The representations advanced were wide-ranging and complex, concerning:

  1. the creditworthiness of the Notes and alleged conduct by the Bank affecting that creditworthiness;
  2. the rigorousness of the Bank’s compliance and due diligence processes concerning the securitization of the RMBS.

There were, in total, more than 30 different representations alleged, which were then grouped into different sub-groups at trial.

There were also issues for the court to consider concerning alleged negligence, unlawful means conspiracy and limitation (given on their face, L30’s claims were time-barred).



The court concluded that prior to November 2012 (being the agreed date for limitation purposes), L30 could with reasonable diligence have pleaded all the elements of its fraudulent misrepresentation and negligence claims which it ultimately pleaded in 2018, meaning that the protection of sections 32 and 14A of the Limitation Act 1980 was not available to L30. The claims advanced were therefore held to be time-barred. Despite this, the court went on to address the remainder of the claims.


Making of representations and reliance

On the misrepresentation claims, the court held that not only were none of the representations as alleged made, but they were not relied upon by L30. The court conducted a detailed analysis of the authorities in which the question of reliance has been considered and, in particular, the extent to which the relevant representation must operate on a claimant’s mind. The key points of general application are considered below.

Requirement of awareness

The court confirmed that the law of misrepresentation requires that a representation (however made) is received by the representee, and that to satisfy the requirements of reliance the representee must be aware of that representation and have it actively present in their mind when they act on it.

In reaching this conclusion, the court considered a number of authorities (including those specifically in the context of IBOR misrepresentation claims), which indicated that for a misrepresentation to be actionable, the representee must be aware of it: namely PAG, Marme and Leeds.

Referring back to her judgment in Leeds, Cockerill J emphasised that a representation must cause inducement, and that causative link must be capable of being discerned. There is a necessary and logical bridge between representation and inducement, which must exist in all cases of representation. It is sometimes referred to as “understanding” or “conscious thought” or “active presence”; or it may be referred to as “awareness”, which was the terminology preferred by Cockerill J in Leeds and the present judgment. The critical point is that this awareness requirement must be satisfied in all misrepresentation cases (express, implied, by words and by conduct or any combination thereof).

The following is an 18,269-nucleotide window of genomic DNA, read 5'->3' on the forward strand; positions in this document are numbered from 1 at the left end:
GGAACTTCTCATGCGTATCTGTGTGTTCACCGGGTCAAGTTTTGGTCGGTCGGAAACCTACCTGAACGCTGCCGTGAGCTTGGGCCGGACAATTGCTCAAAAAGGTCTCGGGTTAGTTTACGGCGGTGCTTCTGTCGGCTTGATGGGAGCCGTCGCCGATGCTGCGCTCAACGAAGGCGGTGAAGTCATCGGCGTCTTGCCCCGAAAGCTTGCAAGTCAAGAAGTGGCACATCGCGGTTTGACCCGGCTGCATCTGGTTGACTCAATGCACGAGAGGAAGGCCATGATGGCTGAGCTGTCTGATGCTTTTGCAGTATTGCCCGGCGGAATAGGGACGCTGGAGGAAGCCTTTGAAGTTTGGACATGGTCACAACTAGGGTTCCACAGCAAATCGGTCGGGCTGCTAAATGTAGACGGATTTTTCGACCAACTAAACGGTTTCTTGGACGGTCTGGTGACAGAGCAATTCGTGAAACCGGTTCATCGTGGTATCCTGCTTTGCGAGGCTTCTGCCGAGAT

The court made the following important observations in respect of the awareness requirement:

  • The awareness requirement is an essential element of all misrepresentation claims. The court rejected the idea that the requirement of awareness is only necessary in certain instances. The court concluded that the awareness requirement is necessary for all misrepresentation cases, but acknowledging that satisfying the awareness requirement will differ according to the circumstances of the case.
  • A representation by conduct does not remove the awareness requirement. The court accepted that while simple representations by conduct may well correlate most closely to a “quasi-automatic” awareness, that does not mean (as has been suggested in some subsequent considerations of Leeds) that there is no requirement of awareness or understanding in simple representation by conduct cases.
  • Awareness vs assumption. In cases of simple representation by conduct, tests such as “contemporaneous conscious thought” are often inapt and other ways of expressing how the bridge between representation and reliance takes effect will be more apt. Accordingly, the court held that the awareness/understanding bridge is always necessary and it is distinct from assumption – though in simple cases (concerning non-complex representations), what is actually required to evidence awareness and understanding may look like assumption.
  • Presumption of inducement. The court considered the “presumption of inducement”, which infers inducement from the fact that a material misrepresentation was made and the claimant did enter the contract. Cockerill J restated her conclusion in Leeds that the awareness requirement precedes the presumption of inducement. Accordingly, the court must reach a finding as to whether the awareness requirement has been satisfied before taking the presumption into account.
  • Counterfactual of truth. The court also considered the “counterfactual of truth” argument, ie proof of what the claimant would have done if told the truth. In the court’s view, this test could never be sufficient to satisfy the awareness requirement. The court accepted that the “counterfactual of truth” test can be helpful in some cases, particularly if there is doubt as to whether a representation has been received or understood (citing as an example, Parabola Investments Ltd v Browallia Cal Ltd [2009] EWHC 901 (Comm)). However, the court pointed to a number of problems with this test, including that it is not necessary and may not be sufficient (per Raiffeisen Zentralbank Osterreich AG v The Royal Bank of Scotland Plc [2010] EWHC 1392 (Comm)). Ultimately, the court agreed with the bank that this test does not work as a gatekeeper, because it does not distinguish between mistaken assumptions not caused by conduct, and an understanding caused by the conduct/representation itself.